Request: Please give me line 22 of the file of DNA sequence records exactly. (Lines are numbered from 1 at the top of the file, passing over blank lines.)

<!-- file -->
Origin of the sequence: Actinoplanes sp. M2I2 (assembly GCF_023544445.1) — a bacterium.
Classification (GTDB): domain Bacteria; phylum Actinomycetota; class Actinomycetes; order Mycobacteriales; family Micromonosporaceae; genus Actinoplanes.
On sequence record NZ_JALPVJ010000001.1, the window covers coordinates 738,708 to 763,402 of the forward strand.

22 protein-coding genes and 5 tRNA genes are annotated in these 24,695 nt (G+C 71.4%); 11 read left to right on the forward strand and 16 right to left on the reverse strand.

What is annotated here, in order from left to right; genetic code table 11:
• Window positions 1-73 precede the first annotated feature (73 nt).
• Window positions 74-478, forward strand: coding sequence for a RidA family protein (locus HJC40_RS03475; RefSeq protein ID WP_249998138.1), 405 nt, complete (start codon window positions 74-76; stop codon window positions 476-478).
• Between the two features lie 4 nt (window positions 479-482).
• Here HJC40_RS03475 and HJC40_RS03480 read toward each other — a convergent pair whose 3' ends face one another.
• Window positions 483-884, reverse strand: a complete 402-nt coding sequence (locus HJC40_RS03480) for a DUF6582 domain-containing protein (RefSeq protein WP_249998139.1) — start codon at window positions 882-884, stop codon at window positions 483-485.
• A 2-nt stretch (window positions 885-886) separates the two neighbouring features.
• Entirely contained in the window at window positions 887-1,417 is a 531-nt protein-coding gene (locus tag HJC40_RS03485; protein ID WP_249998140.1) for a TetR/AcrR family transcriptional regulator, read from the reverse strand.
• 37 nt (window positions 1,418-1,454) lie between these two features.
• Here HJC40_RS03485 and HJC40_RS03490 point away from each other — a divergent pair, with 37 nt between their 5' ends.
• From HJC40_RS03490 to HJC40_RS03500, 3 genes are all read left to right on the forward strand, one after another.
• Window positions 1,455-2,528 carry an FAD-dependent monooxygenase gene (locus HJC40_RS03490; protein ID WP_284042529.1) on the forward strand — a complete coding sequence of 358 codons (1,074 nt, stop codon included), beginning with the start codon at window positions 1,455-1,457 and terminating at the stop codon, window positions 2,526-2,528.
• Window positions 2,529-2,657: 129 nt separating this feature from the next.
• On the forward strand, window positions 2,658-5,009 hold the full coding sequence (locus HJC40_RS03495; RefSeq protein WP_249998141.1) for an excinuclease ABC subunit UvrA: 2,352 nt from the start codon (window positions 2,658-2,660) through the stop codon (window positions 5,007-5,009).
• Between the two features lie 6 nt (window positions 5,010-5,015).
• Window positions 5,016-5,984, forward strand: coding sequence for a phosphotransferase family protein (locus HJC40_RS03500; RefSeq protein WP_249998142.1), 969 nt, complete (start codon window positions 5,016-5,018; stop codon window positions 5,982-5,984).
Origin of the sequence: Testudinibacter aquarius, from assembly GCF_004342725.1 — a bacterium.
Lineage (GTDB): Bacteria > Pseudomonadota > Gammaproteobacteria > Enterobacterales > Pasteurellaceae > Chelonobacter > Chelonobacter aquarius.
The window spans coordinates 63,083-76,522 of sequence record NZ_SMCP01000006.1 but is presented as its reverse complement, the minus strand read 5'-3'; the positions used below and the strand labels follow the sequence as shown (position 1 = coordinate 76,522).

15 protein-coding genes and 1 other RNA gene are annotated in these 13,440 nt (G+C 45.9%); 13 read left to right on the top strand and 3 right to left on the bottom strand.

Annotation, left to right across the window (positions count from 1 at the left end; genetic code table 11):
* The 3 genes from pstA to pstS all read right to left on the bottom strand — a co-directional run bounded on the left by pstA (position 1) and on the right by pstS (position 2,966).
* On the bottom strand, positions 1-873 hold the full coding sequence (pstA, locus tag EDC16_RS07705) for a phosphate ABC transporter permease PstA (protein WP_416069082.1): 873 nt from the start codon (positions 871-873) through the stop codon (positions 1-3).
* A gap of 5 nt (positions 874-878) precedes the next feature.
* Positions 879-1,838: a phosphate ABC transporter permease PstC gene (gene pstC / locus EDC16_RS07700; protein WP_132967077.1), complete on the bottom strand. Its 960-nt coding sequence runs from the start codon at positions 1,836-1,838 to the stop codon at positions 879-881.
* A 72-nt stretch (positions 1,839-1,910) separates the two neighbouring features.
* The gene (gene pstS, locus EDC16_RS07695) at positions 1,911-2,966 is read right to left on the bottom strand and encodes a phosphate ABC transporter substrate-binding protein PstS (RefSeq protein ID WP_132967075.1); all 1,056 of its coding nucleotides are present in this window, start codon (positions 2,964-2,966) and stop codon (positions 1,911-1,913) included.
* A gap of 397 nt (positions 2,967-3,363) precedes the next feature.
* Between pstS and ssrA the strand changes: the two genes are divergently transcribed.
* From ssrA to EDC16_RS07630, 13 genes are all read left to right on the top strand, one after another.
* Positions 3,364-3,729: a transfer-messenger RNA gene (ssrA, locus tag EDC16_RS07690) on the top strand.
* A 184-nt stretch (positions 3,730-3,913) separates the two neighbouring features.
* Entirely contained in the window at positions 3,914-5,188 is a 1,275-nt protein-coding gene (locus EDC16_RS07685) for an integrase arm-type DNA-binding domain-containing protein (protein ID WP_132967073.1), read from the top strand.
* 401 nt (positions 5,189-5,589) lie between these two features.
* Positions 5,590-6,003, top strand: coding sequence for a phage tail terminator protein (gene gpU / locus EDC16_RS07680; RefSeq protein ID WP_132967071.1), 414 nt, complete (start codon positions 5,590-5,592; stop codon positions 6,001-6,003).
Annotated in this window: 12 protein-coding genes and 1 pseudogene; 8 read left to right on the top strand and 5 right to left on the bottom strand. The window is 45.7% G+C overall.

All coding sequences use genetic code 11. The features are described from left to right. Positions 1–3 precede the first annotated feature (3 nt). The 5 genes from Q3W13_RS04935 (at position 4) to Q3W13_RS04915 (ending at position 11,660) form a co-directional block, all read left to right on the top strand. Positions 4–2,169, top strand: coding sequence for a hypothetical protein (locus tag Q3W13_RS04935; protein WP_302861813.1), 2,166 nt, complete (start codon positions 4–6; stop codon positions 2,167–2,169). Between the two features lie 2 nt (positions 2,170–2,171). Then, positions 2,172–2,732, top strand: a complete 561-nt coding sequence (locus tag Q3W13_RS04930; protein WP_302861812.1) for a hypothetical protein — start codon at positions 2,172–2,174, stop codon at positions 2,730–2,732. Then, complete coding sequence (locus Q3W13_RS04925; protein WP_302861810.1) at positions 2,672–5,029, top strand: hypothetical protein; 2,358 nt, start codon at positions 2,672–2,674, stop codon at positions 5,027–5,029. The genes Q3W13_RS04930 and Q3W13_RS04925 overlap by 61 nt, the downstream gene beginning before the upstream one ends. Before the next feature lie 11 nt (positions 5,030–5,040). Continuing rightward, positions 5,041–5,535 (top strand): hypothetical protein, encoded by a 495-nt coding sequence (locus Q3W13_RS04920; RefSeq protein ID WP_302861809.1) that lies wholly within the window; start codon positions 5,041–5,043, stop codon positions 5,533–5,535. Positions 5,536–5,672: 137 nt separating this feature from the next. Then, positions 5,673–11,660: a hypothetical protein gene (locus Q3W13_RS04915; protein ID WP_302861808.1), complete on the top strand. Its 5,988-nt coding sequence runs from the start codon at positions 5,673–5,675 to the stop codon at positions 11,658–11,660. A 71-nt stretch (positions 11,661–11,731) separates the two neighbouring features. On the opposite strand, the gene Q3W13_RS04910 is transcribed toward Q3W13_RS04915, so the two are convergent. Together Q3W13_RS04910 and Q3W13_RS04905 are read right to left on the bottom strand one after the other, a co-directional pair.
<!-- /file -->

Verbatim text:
Lineage (GTDB): Bacteria > Pseudomonadota > Gammaproteobacteria > Enterobacterales > Pasteurellaceae > Chelonobacter > Chelonobacter aquarius.